248. Editorial Note

At the 376th Meeting of the National Security Council, August 15, Director of Central Intelligence Allen Dulles included the following information on Iran in his intelligence briefing on “Significant World Developments Affecting U.S. Security”:

“Turning to Iran, Mr. Dulles stated that the intelligence community feared that Iran was moving into a situation in which there might be a coup similar to that which recently occurred in Iraq. While he, Mr. Dulles, was not predicting such an eventuality in the near future, the Shah certainly feared this possibility. Some six months ago there had been a plot of Generals to reform the Iranian Government. Accordingly, we should face the possibility that unless the Shah puts into effect some dramatic internal reforms, his days will be numbered. Iran was, after all, still run for the most part by a corrupt group of rich landowners, some of whom were very close to the Shah. There was also a certain amount of disloyalty among the younger officers of the Army. It might be well if this Government considered whether we could not exert some pressure on the Shah to carry out some of the most needed reforms, especially in land tenure and taxation. In the same context, Mr. Dulles pointed out that the new Deputy Prime Minister of Iraq had in a speech in Baghdad urged the people of Iran to revolt. This portion of his speech had been deleted from the public texts.” (Eisenhower Library, Whitman File, NSC Records)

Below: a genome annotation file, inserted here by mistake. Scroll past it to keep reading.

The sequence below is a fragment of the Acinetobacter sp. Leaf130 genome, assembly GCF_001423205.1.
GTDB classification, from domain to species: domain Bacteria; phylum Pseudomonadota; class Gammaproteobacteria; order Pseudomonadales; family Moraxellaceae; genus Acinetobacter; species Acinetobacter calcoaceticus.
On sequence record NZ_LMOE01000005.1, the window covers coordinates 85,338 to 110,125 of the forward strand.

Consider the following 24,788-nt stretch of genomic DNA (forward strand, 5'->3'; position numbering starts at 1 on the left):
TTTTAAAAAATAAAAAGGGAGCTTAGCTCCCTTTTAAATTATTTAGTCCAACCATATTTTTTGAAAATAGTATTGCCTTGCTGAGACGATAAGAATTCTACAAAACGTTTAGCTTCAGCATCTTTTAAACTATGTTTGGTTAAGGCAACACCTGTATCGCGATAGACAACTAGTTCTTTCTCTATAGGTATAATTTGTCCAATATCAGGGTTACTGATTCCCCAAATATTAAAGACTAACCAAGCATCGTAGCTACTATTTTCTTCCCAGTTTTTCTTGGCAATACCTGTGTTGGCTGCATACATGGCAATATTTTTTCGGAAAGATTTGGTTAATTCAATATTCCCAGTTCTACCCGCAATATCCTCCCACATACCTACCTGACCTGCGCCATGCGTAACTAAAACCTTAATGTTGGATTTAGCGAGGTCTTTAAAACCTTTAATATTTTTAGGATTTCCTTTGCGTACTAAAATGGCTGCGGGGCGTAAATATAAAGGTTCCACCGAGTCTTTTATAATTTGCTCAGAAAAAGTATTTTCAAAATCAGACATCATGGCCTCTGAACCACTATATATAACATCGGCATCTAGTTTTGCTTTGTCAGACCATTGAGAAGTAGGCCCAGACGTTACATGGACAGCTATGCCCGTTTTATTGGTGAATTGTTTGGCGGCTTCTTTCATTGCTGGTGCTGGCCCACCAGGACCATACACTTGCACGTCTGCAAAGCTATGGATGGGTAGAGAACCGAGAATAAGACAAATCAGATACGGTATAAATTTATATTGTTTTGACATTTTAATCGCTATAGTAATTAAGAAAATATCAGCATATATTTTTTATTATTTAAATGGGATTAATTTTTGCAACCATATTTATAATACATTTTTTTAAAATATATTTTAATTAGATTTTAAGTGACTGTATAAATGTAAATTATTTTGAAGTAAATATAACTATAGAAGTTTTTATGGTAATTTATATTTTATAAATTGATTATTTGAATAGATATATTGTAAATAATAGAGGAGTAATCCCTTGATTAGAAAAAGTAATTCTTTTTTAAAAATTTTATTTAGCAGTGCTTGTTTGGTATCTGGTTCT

At the 377th National Security Council Meeting on August 21, Dulles updated the situation in Iran as part of his intelligence briefing as follows:

“Reports from Iran continued to come in, and supported the view Mr. Dulles had expressed at last week’s Council meeting regarding the shaky position of the Shah of Iran. We still take a gloomy view of the Shah’s future unless he can be persuaded to undertake some dramatic reforms. The problem is very much like that earlier in Iraq, and we should try to persuade the Shah to undertake reforms while there was yet time.” (Ibid.)